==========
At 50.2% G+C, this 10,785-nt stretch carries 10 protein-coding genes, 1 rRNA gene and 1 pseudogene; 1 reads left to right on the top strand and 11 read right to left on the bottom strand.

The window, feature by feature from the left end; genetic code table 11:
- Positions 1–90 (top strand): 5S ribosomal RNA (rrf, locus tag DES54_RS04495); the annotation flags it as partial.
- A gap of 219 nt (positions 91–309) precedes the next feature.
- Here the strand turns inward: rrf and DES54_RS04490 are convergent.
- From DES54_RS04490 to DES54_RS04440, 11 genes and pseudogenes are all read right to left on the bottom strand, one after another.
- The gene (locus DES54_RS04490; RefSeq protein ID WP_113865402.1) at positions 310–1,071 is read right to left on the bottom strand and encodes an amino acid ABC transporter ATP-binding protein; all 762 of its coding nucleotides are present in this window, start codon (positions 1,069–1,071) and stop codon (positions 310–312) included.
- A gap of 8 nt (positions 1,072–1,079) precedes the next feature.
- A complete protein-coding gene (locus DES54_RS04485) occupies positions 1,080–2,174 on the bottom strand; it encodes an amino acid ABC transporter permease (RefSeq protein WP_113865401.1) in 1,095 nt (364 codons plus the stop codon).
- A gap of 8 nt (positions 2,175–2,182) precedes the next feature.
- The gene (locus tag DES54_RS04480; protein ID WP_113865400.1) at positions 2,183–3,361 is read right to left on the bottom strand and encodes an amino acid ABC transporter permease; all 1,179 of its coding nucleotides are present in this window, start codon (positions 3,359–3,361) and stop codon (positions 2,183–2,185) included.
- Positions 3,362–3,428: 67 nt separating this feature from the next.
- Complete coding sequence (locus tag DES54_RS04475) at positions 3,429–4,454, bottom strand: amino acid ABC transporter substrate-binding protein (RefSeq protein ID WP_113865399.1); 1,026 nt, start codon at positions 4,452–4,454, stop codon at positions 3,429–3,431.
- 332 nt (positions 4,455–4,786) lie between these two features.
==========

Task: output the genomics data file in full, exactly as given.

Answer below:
At 50.2% G+C, this 10,785-nt stretch carries 10 protein-coding genes, 1 rRNA gene and 1 pseudogene; 1 reads left to right on the top strand and 11 read right to left on the bottom strand.

The window, feature by feature from the left end; genetic code table 11:
- Positions 1–90 (top strand): 5S ribosomal RNA (rrf, locus tag DES54_RS04495); the annotation flags it as partial.
- A gap of 219 nt (positions 91–309) precedes the next feature.
- Here the strand turns inward: rrf and DES54_RS04490 are convergent.
- From DES54_RS04490 to DES54_RS04440, 11 genes and pseudogenes are all read right to left on the bottom strand, one after another.
- The gene (locus DES54_RS04490; RefSeq protein ID WP_113865402.1) at positions 310–1,071 is read right to left on the bottom strand and encodes an amino acid ABC transporter ATP-binding protein; all 762 of its coding nucleotides are present in this window, start codon (positions 1,069–1,071) and stop codon (positions 310–312) included.
- A gap of 8 nt (positions 1,072–1,079) precedes the next feature.
- A complete protein-coding gene (locus DES54_RS04485) occupies positions 1,080–2,174 on the bottom strand; it encodes an amino acid ABC transporter permease (RefSeq protein WP_113865401.1) in 1,095 nt (364 codons plus the stop codon).
- A gap of 8 nt (positions 2,175–2,182) precedes the next feature.
- The gene (locus tag DES54_RS04480; protein ID WP_113865400.1) at positions 2,183–3,361 is read right to left on the bottom strand and encodes an amino acid ABC transporter permease; all 1,179 of its coding nucleotides are present in this window, start codon (positions 3,359–3,361) and stop codon (positions 2,183–2,185) included.
- Positions 3,362–3,428: 67 nt separating this feature from the next.
- Complete coding sequence (locus tag DES54_RS04475) at positions 3,429–4,454, bottom strand: amino acid ABC transporter substrate-binding protein (RefSeq protein ID WP_113865399.1); 1,026 nt, start codon at positions 4,452–4,454, stop codon at positions 3,429–3,431.
- 332 nt (positions 4,455–4,786) lie between these two features.